The tears were flowing down Wanda Walls’ cheeks long before she reached the monument now bearing her recently deceased husband Wayne’s name.
Wayne Wall is one of five new names placed on this year’s monument for the annual Day of Mourning ceremony in Corner Brook.
Saturday, the grief of her and her family’s loss less than a year ago was evident on her face. With her seven-year-old daughter Megan by her side — a photo of her late husband clamped under one arm as she held an umbrella and a wreath in the other hand — Walls walked to the monument and unsuccessfully tried to maintain her composure.
Her emotional state was understandable, having lost the man she loved on the highway as the paint crew worker with the Department of Transportation and Works carried out his duties July 23 of last year. She placed the wreath with her chin quivering, leaned over and kissed Megan on the cheek. The little girl looked into her mother’s eyes and held her gaze for a second, and then the two returned to their family.
Wall declined an interview, but was pleased that a little about her husband’s life would be shared publicly.
She gladly offered the picture she carried of her late husband. Megan posed with it, flashing a smile.
Vicki Osmond, Wayne’s sister, said it has been a difficult nine months and that her brother is sorely missed.
“Megan was his world,” she said, breaking down. “She was everything to him.”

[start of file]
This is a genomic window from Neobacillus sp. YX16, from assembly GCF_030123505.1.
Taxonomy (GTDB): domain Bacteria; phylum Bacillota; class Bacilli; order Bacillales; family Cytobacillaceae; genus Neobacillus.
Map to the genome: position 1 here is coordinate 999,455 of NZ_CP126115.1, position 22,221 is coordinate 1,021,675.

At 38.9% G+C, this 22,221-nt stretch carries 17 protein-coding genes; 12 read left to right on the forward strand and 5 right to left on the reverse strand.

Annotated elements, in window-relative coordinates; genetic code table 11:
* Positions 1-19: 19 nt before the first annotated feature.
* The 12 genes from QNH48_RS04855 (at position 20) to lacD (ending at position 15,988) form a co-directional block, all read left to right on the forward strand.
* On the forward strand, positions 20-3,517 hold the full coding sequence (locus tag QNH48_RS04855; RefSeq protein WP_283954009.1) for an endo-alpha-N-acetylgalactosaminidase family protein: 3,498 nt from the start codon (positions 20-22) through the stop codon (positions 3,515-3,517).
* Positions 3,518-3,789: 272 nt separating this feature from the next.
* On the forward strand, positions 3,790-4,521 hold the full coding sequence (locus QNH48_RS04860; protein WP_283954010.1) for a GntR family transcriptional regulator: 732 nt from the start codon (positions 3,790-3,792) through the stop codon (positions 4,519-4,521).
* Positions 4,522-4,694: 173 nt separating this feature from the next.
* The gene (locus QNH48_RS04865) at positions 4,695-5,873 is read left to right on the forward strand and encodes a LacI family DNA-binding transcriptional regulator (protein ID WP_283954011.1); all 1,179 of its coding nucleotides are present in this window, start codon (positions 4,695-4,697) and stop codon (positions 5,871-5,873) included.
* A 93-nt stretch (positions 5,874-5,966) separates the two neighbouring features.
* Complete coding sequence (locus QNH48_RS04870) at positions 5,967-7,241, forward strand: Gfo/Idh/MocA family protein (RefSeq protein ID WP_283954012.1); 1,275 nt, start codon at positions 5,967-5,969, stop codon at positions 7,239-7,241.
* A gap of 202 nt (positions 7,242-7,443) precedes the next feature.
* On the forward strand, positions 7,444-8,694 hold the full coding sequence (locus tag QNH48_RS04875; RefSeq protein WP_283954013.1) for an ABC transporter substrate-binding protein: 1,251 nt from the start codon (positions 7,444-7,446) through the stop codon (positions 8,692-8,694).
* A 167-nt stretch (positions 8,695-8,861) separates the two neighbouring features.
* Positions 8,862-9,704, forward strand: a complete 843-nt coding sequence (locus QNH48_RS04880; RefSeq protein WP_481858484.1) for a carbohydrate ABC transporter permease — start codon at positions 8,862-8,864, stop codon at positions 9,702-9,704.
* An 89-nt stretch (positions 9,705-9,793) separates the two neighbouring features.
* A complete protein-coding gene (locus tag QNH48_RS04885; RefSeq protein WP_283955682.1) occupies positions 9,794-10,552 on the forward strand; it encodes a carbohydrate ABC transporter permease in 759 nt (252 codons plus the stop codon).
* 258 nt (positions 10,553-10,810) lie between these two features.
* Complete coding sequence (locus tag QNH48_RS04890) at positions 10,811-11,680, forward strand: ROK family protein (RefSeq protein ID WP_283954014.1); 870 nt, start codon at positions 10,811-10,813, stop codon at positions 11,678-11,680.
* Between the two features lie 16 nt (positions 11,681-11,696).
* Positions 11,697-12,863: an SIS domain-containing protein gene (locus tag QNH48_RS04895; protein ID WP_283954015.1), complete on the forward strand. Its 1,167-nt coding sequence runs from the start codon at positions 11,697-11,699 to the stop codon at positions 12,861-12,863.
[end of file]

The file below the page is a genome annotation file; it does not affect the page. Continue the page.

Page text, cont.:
Osmond said the ceremony and recognition was hard to go through, bringing back the still fresh memories. However, she said it means a lot to the family of which he was the youngest of 13 children.
“Wayne was a person everybody knew,” she said. “If you were in a crowd, he would know who you were before he left. He was a family man and a hard worker. He was everybody’s friend.”
Wayne Wall was working traffic as a paint crew was working on the Trans-Canada Highway west of Flat Bay. He was struck by a passing pickup truck, which also smashed into the back of a stopped Department of Transportation and Works sign truck that had been activated.
Osmond said her 40-year-old brother was always conscious of how hazardous his job was. She said he was critical of highway drivers, often reporting what he determined to be reckless driving to police.
“He was very concerned about the type of work,” she said. “He didn’t really like it, but you have to do what you have to do.”
Organizer Jim O’Neil said it is a time to remember those who suffered or died through workplace injury and illness. However, it is also a time to reinforce commitment to prevention of such tragic incidents.
“Workplace injuries are preventable — every single one,” he said to the large crowd, most huddled under umbrellas. “The knowledge and resources to prevent injuries are out there.”
Others who lost their lives as a result of job-related accidents that were added to the monument this year were Albert Read, Rudy Serrick, Stephen Perry and Perry Earle.